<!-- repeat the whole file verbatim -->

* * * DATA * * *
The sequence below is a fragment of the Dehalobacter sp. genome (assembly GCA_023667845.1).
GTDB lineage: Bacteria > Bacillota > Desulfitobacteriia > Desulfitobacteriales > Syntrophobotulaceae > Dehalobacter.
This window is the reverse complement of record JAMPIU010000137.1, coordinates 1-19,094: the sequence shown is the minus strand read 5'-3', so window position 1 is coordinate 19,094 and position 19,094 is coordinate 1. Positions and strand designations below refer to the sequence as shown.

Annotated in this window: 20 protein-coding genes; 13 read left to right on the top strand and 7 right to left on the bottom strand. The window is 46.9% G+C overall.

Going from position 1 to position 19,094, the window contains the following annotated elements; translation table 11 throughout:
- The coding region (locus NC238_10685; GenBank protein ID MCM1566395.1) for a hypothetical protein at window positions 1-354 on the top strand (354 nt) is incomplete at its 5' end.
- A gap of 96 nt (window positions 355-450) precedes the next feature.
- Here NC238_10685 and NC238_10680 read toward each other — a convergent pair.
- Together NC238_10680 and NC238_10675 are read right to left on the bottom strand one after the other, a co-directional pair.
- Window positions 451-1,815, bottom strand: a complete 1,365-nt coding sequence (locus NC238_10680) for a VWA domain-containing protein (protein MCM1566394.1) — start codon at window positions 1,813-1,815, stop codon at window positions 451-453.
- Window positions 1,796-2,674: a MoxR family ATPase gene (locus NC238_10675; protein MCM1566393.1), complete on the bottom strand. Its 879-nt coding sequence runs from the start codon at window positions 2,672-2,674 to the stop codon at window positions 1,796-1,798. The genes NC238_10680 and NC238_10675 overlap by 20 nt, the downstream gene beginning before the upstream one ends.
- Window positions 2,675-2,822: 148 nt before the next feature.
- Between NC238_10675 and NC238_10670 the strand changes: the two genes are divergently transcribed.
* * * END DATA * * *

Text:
The sequence below is a fragment of the Dehalobacter sp. genome (assembly GCA_023667845.1).
GTDB lineage: Bacteria > Bacillota > Desulfitobacteriia > Desulfitobacteriales > Syntrophobotulaceae > Dehalobacter.
This window is the reverse complement of record JAMPIU010000137.1, coordinates 1-19,094: the sequence shown is the minus strand read 5'-3', so window position 1 is coordinate 19,094 and position 19,094 is coordinate 1. Positions and strand designations below refer to the sequence as shown.

Annotated in this window: 20 protein-coding genes; 13 read left to right on the top strand and 7 right to left on the bottom strand. The window is 46.9% G+C overall.

Going from position 1 to position 19,094, the window contains the following annotated elements; translation table 11 throughout:
- The coding region (locus NC238_10685; GenBank protein ID MCM1566395.1) for a hypothetical protein at window positions 1-354 on the top strand (354 nt) is incomplete at its 5' end.
- A gap of 96 nt (window positions 355-450) precedes the next feature.
- Here NC238_10685 and NC238_10680 read toward each other — a convergent pair.
- Together NC238_10680 and NC238_10675 are read right to left on the bottom strand one after the other, a co-directional pair.
- Window positions 451-1,815, bottom strand: a complete 1,365-nt coding sequence (locus NC238_10680) for a VWA domain-containing protein (protein MCM1566394.1) — start codon at window positions 1,813-1,815, stop codon at window positions 451-453.
- Window positions 1,796-2,674: a MoxR family ATPase gene (locus NC238_10675; protein MCM1566393.1), complete on the bottom strand. Its 879-nt coding sequence runs from the start codon at window positions 2,672-2,674 to the stop codon at window positions 1,796-1,798. The genes NC238_10680 and NC238_10675 overlap by 20 nt, the downstream gene beginning before the upstream one ends.
- Window positions 2,675-2,822: 148 nt before the next feature.
- Between NC238_10675 and NC238_10670 the strand changes: the two genes are divergently transcribed.